Marc Margulies, AIA, LEED AP wrote this article for Environmental Design + Construction and was published in 2009. It uses the 175-185 Wyman Street project for Hobbs Brook Management as a case study.
Sustainable design and construction has become the norm rather than the exception in commercial real estate, with new construction and existing buildings alike striving for LEED certification. The key to approaching a sustainable project, especially one going for LEED Gold, is to look at the entire project from a holistic point of view and consider every aspect of design and construction as a piece of the “sustainability puzzle.”
That was the approach taken by Boston-based Margulies Perruzzi Architects during the design of 175-185 Wyman Street, a 330,000-square-foot Class-A office space project consisting of two buildings in Waltham, Mass., that is being considered for LEED Gold and Innovation in Design credits. Working with the developer/owner, Hobbs Brook Management LLC, and the builder, Columbia Construction, the team utilized many green aspects in building the new office complex on spec. Here are some suggestions based on their experience.
Thoughtful Site Prep and Water Movement
Approximately one-half of the property is located within the watershed of the Cambridge Reservoir, a public drinking water supply. The other half is tributary to an adjacent wetland. Both the reservoir and the wetland ultimately drain to the Lower Basin of the Charles River. The quality of stormwater runoff from this property is critical to the regional water supply and resources.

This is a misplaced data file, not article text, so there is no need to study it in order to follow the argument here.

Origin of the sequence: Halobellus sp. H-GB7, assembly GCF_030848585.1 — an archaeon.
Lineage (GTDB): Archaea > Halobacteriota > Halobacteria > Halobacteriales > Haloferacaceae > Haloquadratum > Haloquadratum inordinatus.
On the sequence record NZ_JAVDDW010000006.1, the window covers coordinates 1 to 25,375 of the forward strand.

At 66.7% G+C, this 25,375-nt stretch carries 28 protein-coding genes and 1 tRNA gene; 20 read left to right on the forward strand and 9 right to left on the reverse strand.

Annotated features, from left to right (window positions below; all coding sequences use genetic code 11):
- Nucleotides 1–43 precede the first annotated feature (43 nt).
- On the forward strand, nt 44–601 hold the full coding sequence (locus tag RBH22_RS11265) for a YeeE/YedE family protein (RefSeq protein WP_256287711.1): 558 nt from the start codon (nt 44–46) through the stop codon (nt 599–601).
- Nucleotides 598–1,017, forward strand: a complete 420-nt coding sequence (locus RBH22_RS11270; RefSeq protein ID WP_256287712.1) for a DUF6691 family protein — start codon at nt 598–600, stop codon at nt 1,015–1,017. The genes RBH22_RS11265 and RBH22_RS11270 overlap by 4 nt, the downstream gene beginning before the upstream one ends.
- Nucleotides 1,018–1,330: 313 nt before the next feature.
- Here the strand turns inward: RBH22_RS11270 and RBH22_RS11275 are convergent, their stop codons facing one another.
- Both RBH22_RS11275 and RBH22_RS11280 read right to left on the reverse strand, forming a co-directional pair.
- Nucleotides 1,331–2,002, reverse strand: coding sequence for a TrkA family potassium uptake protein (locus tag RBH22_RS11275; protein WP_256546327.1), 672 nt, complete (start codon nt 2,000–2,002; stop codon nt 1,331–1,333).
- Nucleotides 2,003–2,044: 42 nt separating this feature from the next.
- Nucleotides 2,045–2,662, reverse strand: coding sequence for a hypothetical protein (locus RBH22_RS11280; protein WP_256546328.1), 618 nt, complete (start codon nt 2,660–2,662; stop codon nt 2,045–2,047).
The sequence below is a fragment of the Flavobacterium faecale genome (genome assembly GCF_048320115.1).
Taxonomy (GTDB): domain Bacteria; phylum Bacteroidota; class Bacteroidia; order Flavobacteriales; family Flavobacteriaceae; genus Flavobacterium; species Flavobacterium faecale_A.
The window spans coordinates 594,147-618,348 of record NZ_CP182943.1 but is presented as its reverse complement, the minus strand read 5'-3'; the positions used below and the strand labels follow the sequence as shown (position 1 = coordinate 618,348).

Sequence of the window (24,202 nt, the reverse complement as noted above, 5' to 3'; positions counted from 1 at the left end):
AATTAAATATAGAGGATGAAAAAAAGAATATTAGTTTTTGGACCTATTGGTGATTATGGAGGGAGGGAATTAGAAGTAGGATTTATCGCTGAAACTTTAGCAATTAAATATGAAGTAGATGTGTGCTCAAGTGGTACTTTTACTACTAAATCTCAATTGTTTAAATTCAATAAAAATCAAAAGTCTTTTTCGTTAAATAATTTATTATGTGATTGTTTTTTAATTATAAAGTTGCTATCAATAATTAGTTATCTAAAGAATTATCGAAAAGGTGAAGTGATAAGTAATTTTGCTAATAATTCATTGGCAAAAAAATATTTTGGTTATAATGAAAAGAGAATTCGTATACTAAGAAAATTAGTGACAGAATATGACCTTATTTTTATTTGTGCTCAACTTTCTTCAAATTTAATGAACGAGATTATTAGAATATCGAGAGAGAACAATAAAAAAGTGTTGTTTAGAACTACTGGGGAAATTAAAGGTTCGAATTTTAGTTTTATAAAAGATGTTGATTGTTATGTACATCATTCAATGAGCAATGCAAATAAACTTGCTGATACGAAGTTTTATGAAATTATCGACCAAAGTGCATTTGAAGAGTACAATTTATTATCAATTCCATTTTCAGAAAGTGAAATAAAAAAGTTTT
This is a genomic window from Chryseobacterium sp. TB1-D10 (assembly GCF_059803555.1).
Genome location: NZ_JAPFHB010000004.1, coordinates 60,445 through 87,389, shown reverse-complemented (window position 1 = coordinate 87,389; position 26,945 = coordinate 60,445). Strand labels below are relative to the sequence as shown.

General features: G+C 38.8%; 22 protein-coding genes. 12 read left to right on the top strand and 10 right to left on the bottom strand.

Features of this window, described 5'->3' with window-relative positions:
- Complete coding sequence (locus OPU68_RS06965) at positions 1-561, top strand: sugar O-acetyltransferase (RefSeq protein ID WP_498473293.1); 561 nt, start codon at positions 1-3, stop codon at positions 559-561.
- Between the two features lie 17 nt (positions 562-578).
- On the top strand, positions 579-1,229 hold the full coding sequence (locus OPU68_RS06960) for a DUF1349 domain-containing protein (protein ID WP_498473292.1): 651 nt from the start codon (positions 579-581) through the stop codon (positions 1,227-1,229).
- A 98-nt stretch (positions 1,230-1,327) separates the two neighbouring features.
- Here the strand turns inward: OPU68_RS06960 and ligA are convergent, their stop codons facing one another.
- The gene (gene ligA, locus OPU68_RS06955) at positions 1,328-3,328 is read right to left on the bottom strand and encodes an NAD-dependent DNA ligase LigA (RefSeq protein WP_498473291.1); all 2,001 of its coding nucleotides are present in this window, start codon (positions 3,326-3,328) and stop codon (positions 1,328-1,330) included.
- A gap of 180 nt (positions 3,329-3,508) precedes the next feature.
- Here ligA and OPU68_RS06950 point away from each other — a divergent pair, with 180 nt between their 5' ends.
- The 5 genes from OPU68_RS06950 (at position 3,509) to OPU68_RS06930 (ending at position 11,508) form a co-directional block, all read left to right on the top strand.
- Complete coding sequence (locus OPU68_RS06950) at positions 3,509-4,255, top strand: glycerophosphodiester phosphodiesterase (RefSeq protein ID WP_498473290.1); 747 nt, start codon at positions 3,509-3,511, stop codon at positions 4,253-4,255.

According to design team member John G. Crowe Associates, the basic site planning of the project was a positive response to the stormwater challenge. An uncommon component of suburban office developments, parking garages have been incorporated under the new buildings. Besides being a convenient amenity, these parking structures are an important aspect of the environmental response because less paved surfaces receiving precipitation mean not as much polluted stormwater finds its way into the watershed.
The landscape design also contributes to environmental protection. Drought-resistant plant materials, indigenous to the region, minimize the need for irrigation water. Additionally, a large 200,000-gallon underground vault used previously for fire protection water storage has been retrofitted for use as an irrigation water supply, reducing demand for water from municipal sources. The vault is filled by stormwater from the roofs of the new buildings.
The stormwater drainage system was carefully designed to collect and clean stormwater prior to release from the site toward the reservoir, or its release into the ground via infiltration. All of the stormwater that falls on paved surfaces is captured and put through multiple steps of treatment. State-of-the-art drainage system components such as new catch basins are the first guard. The catch basins are equipped with 4-foot sumps to collect large granular sediments and with outlet hoods to trap floatable petroleum pollutants normally associated with pavement stormwater runoff.